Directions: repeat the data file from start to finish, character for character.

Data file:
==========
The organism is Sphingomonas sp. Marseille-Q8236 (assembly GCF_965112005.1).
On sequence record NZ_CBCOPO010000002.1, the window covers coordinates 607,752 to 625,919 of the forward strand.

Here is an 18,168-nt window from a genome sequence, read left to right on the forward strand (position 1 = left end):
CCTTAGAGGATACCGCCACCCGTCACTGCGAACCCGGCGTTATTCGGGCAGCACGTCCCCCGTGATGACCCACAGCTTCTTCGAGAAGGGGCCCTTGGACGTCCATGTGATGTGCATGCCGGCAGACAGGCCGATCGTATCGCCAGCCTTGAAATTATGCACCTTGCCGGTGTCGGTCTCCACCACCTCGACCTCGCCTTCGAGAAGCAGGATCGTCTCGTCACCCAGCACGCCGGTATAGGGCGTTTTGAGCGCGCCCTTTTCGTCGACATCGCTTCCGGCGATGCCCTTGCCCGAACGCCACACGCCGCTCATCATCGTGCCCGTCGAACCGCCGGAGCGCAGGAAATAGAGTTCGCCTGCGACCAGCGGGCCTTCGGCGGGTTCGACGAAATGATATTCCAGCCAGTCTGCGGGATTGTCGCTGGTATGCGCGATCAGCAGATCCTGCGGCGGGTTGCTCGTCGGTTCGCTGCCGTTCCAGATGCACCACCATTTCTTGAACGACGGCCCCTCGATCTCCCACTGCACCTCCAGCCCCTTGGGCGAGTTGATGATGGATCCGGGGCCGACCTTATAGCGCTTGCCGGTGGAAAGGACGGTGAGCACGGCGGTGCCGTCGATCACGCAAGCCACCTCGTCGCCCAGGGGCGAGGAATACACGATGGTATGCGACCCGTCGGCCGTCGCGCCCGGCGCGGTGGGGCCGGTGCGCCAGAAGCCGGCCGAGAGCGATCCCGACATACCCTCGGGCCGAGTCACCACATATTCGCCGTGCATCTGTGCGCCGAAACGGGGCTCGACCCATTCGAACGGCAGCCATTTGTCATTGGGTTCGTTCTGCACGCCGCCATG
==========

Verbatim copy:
The organism is Sphingomonas sp. Marseille-Q8236 (assembly GCF_965112005.1).
On sequence record NZ_CBCOPO010000002.1, the window covers coordinates 607,752 to 625,919 of the forward strand.

Here is an 18,168-nt window from a genome sequence, read left to right on the forward strand (position 1 = left end):
CCTTAGAGGATACCGCCACCCGTCACTGCGAACCCGGCGTTATTCGGGCAGCACGTCCCCCGTGATGACCCACAGCTTCTTCGAGAAGGGGCCCTTGGACGTCCATGTGATGTGCATGCCGGCAGACAGGCCGATCGTATCGCCAGCCTTGAAATTATGCACCTTGCCGGTGTCGGTCTCCACCACCTCGACCTCGCCTTCGAGAAGCAGGATCGTCTCGTCACCCAGCACGCCGGTATAGGGCGTTTTGAGCGCGCCCTTTTCGTCGACATCGCTTCCGGCGATGCCCTTGCCCGAACGCCACACGCCGCTCATCATCGTGCCCGTCGAACCGCCGGAGCGCAGGAAATAGAGTTCGCCTGCGACCAGCGGGCCTTCGGCGGGTTCGACGAAATGATATTCCAGCCAGTCTGCGGGATTGTCGCTGGTATGCGCGATCAGCAGATCCTGCGGCGGGTTGCTCGTCGGTTCGCTGCCGTTCCAGATGCACCACCATTTCTTGAACGACGGCCCCTCGATCTCCCACTGCACCTCCAGCCCCTTGGGCGAGTTGATGATGGATCCGGGGCCGACCTTATAGCGCTTGCCGGTGGAAAGGACGGTGAGCACGGCGGTGCCGTCGATCACGCAAGCCACCTCGTCGCCCAGGGGCGAGGAATACACGATGGTATGCGACCCGTCGGCCGTCGCGCCCGGCGCGGTGGGGCCGGTGCGCCAGAAGCCGGCCGAGAGCGATCCCGACATACCCTCGGGCCGAGTCACCACATATTCGCCGTGCATCTGTGCGCCGAAACGGGGCTCGACCCATTCGAACGGCAGCCATTTGTCATTGGGTTCGTTCTGCACGCCGCCATG